By: Will Bledsoe, Ph.D. (2021)
While the fight over the pandemic, vaccines, and mandates rages on (and I use both terms deliberately), there is one nonnegotiable issue that needs to be addressed – regardless of which 'side of the mask' we're on.
That issue is the diminishing mental and emotional health that people are experiencing right now as a result of the pandemic.
The mental and emotional traumatic stress the pandemic has caused for many is real. And now, with the looming threat of the latest variant emerging (Omicron), the existential fears are being compounded.
The impact of this stress on our brains, minds, nervous systems and bodies is not going to just go away even after the pandemic has been brought under control. Because that’s the way trauma works – it doesn’t just ‘go away’ when the reason for the trauma is removed. Trauma-based fear and anxiety inscribes itself in our memory. It is insidious.
Trauma is by definition an overwhelming experience – it overwhelms our ability to cope. It too is like a virus. If the emotional and psychological trauma of the pandemic is not addressed, it is guaranteed to continually negatively impact other areas of our life like learning, our relationships, our physical, emotional and mental health, and our outlook on life – our spirit.
With all the 'other' threatening issues happening in our world right now, I regularly hear from clients that they believe the world has become a more dangerous place to live.
So what can we do to not only address the trauma of the pandemic now…but put measures in place to consistently engage with the emotional and mental whiplash the virus and other current events carry with them?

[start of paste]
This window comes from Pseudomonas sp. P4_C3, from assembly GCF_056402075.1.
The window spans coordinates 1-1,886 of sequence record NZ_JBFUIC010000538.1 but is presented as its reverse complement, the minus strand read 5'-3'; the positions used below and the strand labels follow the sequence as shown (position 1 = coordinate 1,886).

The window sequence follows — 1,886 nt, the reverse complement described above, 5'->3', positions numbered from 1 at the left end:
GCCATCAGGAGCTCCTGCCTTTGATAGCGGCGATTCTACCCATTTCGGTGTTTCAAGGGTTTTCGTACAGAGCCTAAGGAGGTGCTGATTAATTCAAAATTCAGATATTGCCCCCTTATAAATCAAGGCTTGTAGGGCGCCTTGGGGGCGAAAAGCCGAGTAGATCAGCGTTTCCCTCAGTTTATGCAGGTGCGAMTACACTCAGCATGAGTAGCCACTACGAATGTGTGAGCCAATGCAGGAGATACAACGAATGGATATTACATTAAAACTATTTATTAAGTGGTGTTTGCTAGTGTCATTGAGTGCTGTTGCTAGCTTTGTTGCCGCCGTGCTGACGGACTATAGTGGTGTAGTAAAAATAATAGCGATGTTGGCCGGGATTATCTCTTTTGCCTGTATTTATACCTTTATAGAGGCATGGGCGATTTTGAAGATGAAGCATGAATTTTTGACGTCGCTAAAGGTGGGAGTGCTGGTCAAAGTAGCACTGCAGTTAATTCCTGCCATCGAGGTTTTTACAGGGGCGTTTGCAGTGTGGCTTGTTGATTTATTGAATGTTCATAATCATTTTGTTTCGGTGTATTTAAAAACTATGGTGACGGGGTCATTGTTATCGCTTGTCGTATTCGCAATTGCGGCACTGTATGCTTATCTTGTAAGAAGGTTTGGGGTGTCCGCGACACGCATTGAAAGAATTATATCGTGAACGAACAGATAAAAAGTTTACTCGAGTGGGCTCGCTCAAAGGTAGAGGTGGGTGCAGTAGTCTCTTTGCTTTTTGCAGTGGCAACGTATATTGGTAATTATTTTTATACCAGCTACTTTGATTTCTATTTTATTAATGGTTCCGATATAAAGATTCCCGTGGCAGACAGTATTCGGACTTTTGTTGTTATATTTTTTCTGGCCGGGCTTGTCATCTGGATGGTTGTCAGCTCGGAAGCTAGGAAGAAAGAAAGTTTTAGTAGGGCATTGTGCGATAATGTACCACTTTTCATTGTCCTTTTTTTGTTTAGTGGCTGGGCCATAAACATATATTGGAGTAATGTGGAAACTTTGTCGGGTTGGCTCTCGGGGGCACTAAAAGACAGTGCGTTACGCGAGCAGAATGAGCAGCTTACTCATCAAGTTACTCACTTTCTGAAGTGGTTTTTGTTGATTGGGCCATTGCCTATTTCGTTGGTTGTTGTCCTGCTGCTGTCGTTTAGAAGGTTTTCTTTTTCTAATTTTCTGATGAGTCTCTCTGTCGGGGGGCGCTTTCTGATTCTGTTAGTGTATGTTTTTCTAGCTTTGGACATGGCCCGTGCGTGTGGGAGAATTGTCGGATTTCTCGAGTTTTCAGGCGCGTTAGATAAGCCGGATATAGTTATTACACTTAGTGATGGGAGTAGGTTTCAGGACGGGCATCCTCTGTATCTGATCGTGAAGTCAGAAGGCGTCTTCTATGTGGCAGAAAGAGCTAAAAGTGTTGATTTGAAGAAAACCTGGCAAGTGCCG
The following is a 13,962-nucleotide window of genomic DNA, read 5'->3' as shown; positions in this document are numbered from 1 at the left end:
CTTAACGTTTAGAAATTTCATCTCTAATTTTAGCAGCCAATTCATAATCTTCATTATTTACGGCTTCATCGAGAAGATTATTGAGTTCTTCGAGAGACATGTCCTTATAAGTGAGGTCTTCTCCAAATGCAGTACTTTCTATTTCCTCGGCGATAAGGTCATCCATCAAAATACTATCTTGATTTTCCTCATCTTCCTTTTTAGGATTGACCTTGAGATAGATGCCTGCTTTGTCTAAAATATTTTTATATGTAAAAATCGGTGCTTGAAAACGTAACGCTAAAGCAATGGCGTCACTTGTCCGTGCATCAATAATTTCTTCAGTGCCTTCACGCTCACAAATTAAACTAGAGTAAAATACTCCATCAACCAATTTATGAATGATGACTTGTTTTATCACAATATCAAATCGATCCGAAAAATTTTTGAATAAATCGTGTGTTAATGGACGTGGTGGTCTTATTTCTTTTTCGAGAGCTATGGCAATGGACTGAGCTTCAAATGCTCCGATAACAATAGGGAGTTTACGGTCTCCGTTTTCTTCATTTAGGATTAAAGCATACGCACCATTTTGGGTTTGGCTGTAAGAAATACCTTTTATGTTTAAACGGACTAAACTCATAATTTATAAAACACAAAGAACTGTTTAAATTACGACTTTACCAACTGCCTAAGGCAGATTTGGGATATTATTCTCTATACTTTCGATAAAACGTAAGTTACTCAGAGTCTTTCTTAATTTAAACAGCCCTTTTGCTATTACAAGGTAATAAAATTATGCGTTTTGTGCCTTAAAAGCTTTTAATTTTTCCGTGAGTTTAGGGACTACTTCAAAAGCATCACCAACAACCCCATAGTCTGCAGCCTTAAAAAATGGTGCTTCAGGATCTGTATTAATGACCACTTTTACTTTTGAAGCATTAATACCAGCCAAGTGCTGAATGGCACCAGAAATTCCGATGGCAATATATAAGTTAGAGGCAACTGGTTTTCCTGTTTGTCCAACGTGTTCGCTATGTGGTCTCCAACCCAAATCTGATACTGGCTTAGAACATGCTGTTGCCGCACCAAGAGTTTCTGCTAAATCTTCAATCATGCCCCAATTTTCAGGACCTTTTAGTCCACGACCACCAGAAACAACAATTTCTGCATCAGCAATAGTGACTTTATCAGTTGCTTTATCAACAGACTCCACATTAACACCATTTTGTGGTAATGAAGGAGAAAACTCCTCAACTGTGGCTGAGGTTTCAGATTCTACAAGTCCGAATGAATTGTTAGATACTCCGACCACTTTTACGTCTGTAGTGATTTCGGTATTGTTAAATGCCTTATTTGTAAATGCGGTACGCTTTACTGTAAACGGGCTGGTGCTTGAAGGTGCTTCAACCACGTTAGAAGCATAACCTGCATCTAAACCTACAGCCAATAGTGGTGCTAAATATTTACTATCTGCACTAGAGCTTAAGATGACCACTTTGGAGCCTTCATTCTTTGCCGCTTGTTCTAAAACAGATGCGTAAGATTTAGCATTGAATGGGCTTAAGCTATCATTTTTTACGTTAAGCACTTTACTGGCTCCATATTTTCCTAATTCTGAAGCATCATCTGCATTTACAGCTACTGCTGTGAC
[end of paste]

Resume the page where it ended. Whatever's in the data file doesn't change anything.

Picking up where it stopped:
At the very least - we need to talk about it, but we need to talk about it in a very specific way that begins the healing process.
We need to talk with each other about our experience in a way that helps us to realize that we’re in this together. If we don’t come together, the trauma will not be resolved and we’ll pay for it later with our children’s and teacher’s lives. I’m not being alarmist. That’s what trauma does if it’s not addressed. It has life-long consequences.
We need to have trauma-responsive conversations; conversations that identify trauma, understand it for what it is, and work with it both “in-the-moment” when it’s happening right in front of us – when a person is feeling overwhelmed or shut down, and “over time” to ensure that our responses to conflict, misconduct, and anti-social behavior are trauma-informed.
What is that conversation? How do you have that conversation? How do you listen and what do you say? How do you have that conversation regularly? How do you institutionalize trauma-responsive communication into our schools, classrooms, faculty meetings, families, workplaces, churches and really – anywhere in a community?
Because it is these very specific types of conversations that will grow our resilience and help us continually heal.
We don't have to be a therapist or behavioral specialist to have a conversation that embodies empathy, compassion, connection and partnership.
And right now? We desperately need them. We need restorative conversations. We need conversations that heal – not continue to blame, harm, and verbally assault.
“Being able to feel safe with other people is probably the single-most important aspect of mental health” Bessel van Der Kolk, M.D., The Body Keeps the Score (2014:79)